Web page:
St. Joseph’s Hospital performs life-saving cardiac surgery

Valder Dormilus, 18, a native of Haiti, smiled shyly May 8 as cameras flashed around him and reporters asked, through his interpreter, Darline Zidor, how he was feeling after receiving heart valve replacement surgery last month at St. Joseph’s Hospital Health Center in Syracuse.

   “Before his surgery he was much weaker, but now he is stronger and much better,” stated Zidor, who lives in Liverpool and is also from Haiti. During the time Dormilus was in Syracuse, Zidor was not only his interpreter, but also opened her home to him for aftercare and recovery once he was released from the hospital.

   Dormilus, who lives with his father, sister and brother in Haiti, came to Syracuse in April specifically to have cardiac surgery at St. Joseph’s through the efforts of the Haiti Cardiac Alliance. Born with two defective heart valves, Dormilus’ physical growth, energy level and even his education were severely affected by his illness. His family watched in despair as he continued to grow weaker each day. Without a pediatric cardiologist in Haiti, the teen’s prognosis appeared grim until he was referred to Owen Robinson, the executive director of the non-profit organization Haiti Cardiac Alliance.

   Robinson began the organization, which is funded by donations, to help children under the age of 25 in Haiti suffering from life-threatening heart problems find medical help. The Haiti Cardiac Alliance has a strong and diverse network of medical professionals and partners in 25 hospitals in nine countries. These hospitals and professionals offer surgery and cardiac care at little to no cost for patients referred by the organization. Referred patients are evaluated and then matched by need with the hospital or professional who can provide the best surgical options. Through the efforts of Robinson and the Haiti Cardiac Alliance, hundreds of Haitian children are given life-saving cardiac surgery every year. The organization has also helped to significantly improve cardiac care and aftercare for pediatric heart patients at Saint Damien Hospital in Haiti.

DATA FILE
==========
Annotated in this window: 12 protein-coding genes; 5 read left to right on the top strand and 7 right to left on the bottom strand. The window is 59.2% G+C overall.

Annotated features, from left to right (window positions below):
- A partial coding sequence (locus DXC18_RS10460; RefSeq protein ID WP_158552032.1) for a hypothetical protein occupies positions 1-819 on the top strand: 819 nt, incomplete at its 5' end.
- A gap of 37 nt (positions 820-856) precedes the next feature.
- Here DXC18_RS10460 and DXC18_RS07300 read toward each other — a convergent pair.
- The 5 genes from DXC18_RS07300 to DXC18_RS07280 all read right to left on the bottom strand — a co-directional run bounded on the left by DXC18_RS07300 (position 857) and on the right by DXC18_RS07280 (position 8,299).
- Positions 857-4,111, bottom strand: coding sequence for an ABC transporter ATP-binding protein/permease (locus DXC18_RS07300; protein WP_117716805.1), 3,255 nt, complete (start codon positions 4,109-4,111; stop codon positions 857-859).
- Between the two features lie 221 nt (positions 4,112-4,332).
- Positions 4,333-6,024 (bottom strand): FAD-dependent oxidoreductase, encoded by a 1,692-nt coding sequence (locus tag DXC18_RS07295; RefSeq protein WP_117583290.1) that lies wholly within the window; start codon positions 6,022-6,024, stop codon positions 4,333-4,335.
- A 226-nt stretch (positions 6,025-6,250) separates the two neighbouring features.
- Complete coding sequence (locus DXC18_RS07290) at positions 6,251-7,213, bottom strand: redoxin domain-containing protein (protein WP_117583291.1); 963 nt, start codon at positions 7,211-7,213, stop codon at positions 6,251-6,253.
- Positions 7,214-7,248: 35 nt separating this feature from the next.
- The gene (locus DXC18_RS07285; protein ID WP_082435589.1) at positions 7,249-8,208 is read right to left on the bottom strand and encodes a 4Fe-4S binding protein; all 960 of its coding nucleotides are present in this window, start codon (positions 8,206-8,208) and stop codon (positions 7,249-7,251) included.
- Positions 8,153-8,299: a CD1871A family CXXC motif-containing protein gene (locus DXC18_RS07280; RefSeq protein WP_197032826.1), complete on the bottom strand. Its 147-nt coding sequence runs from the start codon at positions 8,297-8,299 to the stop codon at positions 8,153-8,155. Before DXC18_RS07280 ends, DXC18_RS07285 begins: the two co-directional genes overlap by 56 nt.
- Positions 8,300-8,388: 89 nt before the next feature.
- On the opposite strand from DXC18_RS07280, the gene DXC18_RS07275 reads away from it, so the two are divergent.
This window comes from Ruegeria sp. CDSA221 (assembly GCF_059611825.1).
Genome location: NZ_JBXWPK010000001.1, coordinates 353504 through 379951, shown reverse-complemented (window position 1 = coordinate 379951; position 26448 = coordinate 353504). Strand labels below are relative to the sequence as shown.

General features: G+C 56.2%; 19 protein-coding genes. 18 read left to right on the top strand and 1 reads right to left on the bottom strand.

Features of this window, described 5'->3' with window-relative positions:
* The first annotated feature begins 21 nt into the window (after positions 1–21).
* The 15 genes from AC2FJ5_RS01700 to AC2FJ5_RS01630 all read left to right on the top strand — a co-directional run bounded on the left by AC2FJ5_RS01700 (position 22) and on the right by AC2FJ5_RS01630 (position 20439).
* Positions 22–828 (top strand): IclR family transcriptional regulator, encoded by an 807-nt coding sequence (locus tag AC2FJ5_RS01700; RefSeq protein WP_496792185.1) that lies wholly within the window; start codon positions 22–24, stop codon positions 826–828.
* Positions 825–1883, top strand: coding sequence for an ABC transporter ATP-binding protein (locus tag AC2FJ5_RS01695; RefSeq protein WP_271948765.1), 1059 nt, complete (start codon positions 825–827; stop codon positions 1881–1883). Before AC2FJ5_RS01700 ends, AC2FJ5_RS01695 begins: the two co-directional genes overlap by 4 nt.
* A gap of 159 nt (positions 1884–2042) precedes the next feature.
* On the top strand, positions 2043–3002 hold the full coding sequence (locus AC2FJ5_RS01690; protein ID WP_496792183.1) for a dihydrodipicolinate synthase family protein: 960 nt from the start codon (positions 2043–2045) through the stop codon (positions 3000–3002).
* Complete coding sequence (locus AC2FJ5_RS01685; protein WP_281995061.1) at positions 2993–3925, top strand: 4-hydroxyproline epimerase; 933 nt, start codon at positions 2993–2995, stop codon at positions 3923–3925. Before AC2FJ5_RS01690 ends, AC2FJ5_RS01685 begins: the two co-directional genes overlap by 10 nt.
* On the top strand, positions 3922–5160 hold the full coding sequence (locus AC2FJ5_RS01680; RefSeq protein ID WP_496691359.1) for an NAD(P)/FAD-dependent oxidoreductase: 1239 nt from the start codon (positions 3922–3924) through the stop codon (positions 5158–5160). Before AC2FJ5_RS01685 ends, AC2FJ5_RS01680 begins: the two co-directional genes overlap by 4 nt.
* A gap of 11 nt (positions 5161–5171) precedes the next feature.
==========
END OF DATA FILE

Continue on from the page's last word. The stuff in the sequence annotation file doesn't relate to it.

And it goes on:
After learning of Dormilus’ medical issues, Robinson reached out to St. Joseph’s Hospital and Dr. Charles Lutz, who specializes in cardiac care. With Lutz leading the cardiac team, the two valves in Dormilus’ heart were replaced.   

   “We [St. Joseph’s] were ecstatic to be able to help,” stated Betsy Bedigian, communications manager and spokesperson for the hospital. “We believe in living out our mission through caregiving at St. Joseph’s. Our president and CEO has been very involved in helping with Haitian relief efforts and when Owen reached out to us we were happy to be able to help. We are grateful for all the physicians on our cardiac team, especially Dr. Lutz, who worked tirelessly with the Haiti Cardiac Alliance for Valder. We are so glad to finally see this young man smiling and feeling so well.”

   During his treatment, Dormilus relied on Zidor to help translate what was happening. “The communication was the hardest part for him,” stated Zidor. “He doesn’t speak English, just Haitian Creole and French.” While recovering, Dormilus did acquire a taste for a Syracuse treat: pizza! “His favorite food, hands down, here is pizza,” laughed Zidor.

   After 15 days of recovery and follow-up care, Dormilus returned to Haiti on May 10, but before leaving, he had an opportunity to say thank you to the St. Joseph’s Hospital team, Dr. Lutz, and visit with Owen Robinson before boarding a plane in New York City for Haiti. Once home, Dormilus’ plans included spending time with his father, joking with his brother and sister and playing piano.   

   “He was so excited to be heading home and seeing his family again,” stated Zidor. “This surgery has meant everything to him. It saved his life.”

   For more information on the Haiti Cardiac Alliance, call (617) 447-7728, email or visit the Haiti Cardiac Alliance page on Facebook.

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